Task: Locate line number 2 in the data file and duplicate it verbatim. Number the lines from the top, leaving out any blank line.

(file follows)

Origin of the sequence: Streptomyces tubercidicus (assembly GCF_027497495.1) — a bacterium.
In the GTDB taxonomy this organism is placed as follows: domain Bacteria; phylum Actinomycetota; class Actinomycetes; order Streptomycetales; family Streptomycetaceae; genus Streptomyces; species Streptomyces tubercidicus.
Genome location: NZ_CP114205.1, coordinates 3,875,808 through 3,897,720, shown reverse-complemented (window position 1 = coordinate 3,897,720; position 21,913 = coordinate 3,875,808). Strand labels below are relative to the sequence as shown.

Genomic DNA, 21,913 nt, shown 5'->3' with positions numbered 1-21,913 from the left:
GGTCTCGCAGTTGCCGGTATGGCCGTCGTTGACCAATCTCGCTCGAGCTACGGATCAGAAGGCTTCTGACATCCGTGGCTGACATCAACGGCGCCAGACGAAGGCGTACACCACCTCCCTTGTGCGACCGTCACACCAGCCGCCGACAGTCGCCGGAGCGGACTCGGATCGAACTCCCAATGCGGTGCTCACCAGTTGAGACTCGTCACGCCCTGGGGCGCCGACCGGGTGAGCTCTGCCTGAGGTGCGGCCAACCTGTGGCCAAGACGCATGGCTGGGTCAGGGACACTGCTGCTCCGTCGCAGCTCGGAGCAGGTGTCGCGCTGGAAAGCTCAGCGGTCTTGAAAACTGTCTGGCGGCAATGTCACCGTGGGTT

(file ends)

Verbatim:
In the GTDB taxonomy this organism is placed as follows: domain Bacteria; phylum Actinomycetota; class Actinomycetes; order Streptomycetales; family Streptomycetaceae; genus Streptomyces; species Streptomyces tubercidicus.